- Target followed close behind Amazon's Prime Day announcement Tuesday with its own sale on July 15 and 16, overlapping with Amazon's 48-hour sale event.
- In a press release, Target highlighted the "no membership required" nature of its deals on thousands of items, a dig at Amazon and its Prime membership required for shopping during the event. Target also touted same-day shipping through its Shipt subsidiary, drive-up and in-store pickup services, and free shipping on orders more than $35 or with its store card.
- Mark Tritton, Target's executive vice president and chief merchandising officer, said in the release that last year's one-day summer sale (on Prime Day) was one of its largest online sales days of the year.
Prime Day tagalongs are becoming as much of a tradition as Amazon's self-started holiday. RetailMeNot estimates 250 retailers will launch sales on Prime Day this year, up from 194 last year and just seven in 2015, the first year of the event.
Nearly 20% of shoppers plan to spend $300 on that day, with 60% setting aside more than $100, according to research from Bazaarvoice emailed to Retail Dive. More than half will shop for shoes and apparel, 44% for consumer electronics and 48% for home goods and appliances, Bazaarvoice said.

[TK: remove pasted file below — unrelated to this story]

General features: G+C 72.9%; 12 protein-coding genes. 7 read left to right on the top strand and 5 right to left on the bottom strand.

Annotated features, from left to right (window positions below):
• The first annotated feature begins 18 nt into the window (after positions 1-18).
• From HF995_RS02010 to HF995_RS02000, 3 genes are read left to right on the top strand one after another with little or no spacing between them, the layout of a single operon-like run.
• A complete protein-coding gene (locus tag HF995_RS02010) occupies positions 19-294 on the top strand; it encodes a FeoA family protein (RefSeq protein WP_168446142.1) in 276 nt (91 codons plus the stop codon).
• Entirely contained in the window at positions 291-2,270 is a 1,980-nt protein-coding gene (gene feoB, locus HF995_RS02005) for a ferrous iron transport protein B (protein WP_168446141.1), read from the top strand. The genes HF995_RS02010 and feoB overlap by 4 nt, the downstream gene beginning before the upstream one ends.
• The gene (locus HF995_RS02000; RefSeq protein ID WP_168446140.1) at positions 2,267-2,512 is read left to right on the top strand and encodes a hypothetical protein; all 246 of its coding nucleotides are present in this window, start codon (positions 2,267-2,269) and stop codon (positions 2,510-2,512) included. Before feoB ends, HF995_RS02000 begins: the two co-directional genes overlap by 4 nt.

Target is one of consumers' top alternatives, that research also found. Nearly a third say they expect to find better deals outside of Amazon on Prime Day, while 31% want to head to physical stores. Walmart is the top destination, with 44% going there, with 40% saying they'll go to Target, 24% to Best Buy and 18% to Macy's, Bazaarvoice said.
"Mid-July is now one of the busiest times of the shopping season and serves as a precursor to holiday shopping," Bazaarvoice Chief Revenue Officer Joe Rohrlich said in a statement. "To prepare accordingly, brands and retailers should offer competitive pricing, take advantage of their brick-and-mortar presence, and showcase influential, authentic review content."
Amazon, in other words, has made sales on the days of its choosing unavoidable for a wide swath of the industry. But even as more retailers have gotten in on the action, it remains a huge sales event for the e-tailer who started it.
Amazon said in 2018 that Prime Day that year surpassed Cyber Monday, Black Friday and the previous Prime Day. Cumulative sales for the first 12 hours of the 36-hour period were up 89% over last year, according to data from Feedvisor.
Target, for its part, used Prime Day last year to spur back-to-school sales with special teacher discounts for the week. It also leaned on its stores to fulfill orders, with employees across the company preparing millions of orders for delivery that week.
"Prime Day is no longer about Amazon, even though Amazon is a primary beneficiary of Prime Day," Steve Barr, PwC's consumer markets leader, told Retail Dive last year. "For retailers, you either pay to play or lose short-term sales and consumers and run the risk of further eroding their relationship with consumers as they get pulled more and more into the Amazon ecosystem."